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He Pukapuka Tātaku i ngā Mahi a Te Rauparaha Nui / A Record of the Life of the Great Te Rauparaha

Tamihana Te Rauparaha

Translated and edited by Ross Calman

Te Rauparaha is most well known today as the composer of the haka ‘Ka mate’, made famous the world over by the All Blacks.

A major figure in nineteenth-century history, Te Rauparaha was responsible for rearranging the tribal landscape of a large part of the country after leading his tribe Ngāti Toa to migrate to Kapiti Island. He is venerated by his own descendants but reviled with equal passion by the descendants of those tribes who were on the receiving end of his military campaigns in the musket-war era.

He Pukapuka Tātaku i ngā Mahi a Te Rauparaha Nui is a 50,000-word account in te reo Māori of Te Rauparaha’s life, written by his son Tamihana Te Rauparaha between 1866 and 1869.

A pioneering work of Māori biography, Tamihana’s narrative weaves together the oral accounts of his father and other kaumātua to produce an extraordinary record of Te Rauparaha and his rapidly changing world.

However, as Te Rūnanga o Toa Rangatira chair Te Taku Parai notes in his introduction to this edition, few people over the years have ever read Tamihana's account of his father's life.

Instead those that have read it had to make do with poor interpretations of the text, all of which "have fallen well short of doing justice to the original work".

Finally Tamihana's work has been published in its entirety - in both Māori and English - allowing this important manuscript to be available to all.

This is, as Parai notes, particularly important for future generations of Ngāti Toa and they seek to revitalise their reo.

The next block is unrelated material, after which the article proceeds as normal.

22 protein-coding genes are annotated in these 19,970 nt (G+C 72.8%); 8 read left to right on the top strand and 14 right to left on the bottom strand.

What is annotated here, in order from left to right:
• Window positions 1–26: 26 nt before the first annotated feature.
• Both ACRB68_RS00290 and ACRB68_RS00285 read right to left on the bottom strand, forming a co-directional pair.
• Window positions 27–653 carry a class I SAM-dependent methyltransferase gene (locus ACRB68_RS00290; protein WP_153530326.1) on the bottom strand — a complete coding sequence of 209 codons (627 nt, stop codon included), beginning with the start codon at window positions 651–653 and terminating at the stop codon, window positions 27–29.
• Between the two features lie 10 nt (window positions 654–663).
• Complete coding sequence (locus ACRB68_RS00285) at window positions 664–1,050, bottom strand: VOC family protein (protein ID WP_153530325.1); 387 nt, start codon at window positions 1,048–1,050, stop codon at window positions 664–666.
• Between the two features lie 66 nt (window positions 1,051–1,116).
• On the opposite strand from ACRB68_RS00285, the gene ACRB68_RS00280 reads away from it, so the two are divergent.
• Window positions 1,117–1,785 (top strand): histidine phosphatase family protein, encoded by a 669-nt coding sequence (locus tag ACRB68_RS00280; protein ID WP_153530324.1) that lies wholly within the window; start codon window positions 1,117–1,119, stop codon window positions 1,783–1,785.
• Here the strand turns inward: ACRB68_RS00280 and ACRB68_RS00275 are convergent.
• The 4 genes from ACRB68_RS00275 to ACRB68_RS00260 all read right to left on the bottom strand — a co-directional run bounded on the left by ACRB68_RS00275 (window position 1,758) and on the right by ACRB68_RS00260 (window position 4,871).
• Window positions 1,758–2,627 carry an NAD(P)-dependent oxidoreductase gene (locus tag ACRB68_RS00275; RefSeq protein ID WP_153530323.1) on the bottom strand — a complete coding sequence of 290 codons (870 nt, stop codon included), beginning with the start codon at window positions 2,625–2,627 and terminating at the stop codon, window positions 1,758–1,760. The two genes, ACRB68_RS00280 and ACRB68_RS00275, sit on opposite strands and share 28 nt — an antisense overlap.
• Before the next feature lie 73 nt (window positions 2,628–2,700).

Tamihana's work is edited and translated by Ross Calman, a descendant of Te Rauparaha. His note about how he discovered the manuscript sent shivers down my spine.

This is the first time Tamihana's manuscript has been published in a bilingual edition. The English translation is entirely new, while Tamihana's Māori text has been refreshed to reflect modern conventions of spelling and grammar.

Calman includes an extensive overview, offering insights into Te Rauparaha as well as his process for translating the text.

Flipping open the book at a random page had me terrified - the layout looked confusing. But fear not. Start from the first page and it quickly makes sense. In fact, I can't imagine the book being laid out differently now. Both texts are side by side on a double spread. This is brilliant for anyone learning te reo Māori.

Photographs and maps, extensive references, an index, whakapapa, and timeline all add to the reader's understanding.

This is a book of immense importance, not only because of the history and knowledge it contains, but because of the aroha that went into it. It is, quite simply, a taonga.

Reviewed by: Rebekah Lyell

Auckland University Press, RRP $59.99


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